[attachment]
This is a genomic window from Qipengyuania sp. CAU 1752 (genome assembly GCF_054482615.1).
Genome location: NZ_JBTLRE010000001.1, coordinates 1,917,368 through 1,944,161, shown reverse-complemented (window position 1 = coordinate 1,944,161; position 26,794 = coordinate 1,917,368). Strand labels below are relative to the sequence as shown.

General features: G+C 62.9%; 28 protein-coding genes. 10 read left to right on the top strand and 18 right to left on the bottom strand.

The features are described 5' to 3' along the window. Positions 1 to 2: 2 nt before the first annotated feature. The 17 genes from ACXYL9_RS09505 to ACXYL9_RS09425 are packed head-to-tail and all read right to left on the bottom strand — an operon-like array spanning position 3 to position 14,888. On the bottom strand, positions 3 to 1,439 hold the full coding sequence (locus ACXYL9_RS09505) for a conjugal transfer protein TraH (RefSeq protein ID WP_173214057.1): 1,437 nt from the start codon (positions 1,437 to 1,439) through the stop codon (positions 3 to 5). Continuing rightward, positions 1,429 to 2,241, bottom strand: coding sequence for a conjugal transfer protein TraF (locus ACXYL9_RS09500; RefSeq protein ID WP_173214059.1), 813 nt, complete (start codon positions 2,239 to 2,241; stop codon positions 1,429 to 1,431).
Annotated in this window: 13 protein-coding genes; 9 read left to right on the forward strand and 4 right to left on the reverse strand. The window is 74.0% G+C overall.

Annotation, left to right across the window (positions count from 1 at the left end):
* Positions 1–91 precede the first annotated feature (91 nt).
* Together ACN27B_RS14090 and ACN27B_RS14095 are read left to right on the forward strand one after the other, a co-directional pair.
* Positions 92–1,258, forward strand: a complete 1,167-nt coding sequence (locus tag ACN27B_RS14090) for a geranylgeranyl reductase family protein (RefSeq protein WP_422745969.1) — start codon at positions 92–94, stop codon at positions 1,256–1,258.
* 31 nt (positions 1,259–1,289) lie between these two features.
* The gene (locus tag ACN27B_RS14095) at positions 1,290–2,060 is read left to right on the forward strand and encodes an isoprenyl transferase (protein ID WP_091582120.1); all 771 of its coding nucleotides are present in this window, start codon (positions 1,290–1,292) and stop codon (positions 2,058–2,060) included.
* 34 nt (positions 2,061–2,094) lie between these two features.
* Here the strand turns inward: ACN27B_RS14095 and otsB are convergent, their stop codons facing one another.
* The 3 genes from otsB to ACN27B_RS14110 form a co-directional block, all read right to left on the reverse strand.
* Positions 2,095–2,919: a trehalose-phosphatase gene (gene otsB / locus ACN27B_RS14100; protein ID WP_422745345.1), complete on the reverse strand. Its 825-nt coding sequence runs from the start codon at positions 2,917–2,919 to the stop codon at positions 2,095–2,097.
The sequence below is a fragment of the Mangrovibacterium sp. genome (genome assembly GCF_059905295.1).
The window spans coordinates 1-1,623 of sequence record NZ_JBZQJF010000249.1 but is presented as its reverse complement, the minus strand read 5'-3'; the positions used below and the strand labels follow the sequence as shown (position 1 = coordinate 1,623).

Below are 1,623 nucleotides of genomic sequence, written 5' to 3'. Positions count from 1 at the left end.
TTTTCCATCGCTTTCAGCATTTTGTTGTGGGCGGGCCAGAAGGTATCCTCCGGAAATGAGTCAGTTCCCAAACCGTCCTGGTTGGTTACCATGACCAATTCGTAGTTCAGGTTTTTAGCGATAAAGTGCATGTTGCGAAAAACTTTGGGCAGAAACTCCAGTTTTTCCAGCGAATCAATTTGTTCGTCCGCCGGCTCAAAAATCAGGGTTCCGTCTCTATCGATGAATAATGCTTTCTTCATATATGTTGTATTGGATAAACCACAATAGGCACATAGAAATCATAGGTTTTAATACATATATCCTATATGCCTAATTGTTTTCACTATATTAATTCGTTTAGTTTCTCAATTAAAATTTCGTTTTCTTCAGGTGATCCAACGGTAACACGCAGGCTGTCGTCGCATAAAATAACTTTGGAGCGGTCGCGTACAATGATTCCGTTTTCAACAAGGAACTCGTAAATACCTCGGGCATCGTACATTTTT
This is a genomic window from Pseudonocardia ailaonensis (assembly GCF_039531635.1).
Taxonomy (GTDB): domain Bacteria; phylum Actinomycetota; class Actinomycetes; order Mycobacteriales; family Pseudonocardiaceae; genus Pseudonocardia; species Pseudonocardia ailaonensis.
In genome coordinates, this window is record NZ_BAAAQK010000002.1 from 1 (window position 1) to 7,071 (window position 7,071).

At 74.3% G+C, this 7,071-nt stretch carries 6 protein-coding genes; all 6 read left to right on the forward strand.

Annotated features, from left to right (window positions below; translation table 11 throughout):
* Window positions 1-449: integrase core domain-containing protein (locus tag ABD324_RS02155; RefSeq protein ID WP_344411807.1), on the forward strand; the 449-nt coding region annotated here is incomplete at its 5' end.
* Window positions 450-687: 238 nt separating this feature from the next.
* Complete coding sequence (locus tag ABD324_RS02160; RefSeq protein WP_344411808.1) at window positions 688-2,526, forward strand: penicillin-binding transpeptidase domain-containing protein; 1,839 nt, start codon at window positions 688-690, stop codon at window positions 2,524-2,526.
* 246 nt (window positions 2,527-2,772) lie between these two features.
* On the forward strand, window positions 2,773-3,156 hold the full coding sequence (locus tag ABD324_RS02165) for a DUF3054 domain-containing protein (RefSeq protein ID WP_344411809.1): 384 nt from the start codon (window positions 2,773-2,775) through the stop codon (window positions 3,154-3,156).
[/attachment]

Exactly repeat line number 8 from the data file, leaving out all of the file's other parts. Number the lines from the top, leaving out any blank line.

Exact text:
* Together ACN27B_RS14090 and ACN27B_RS14095 are read left to right on the forward strand one after the other, a co-directional pair.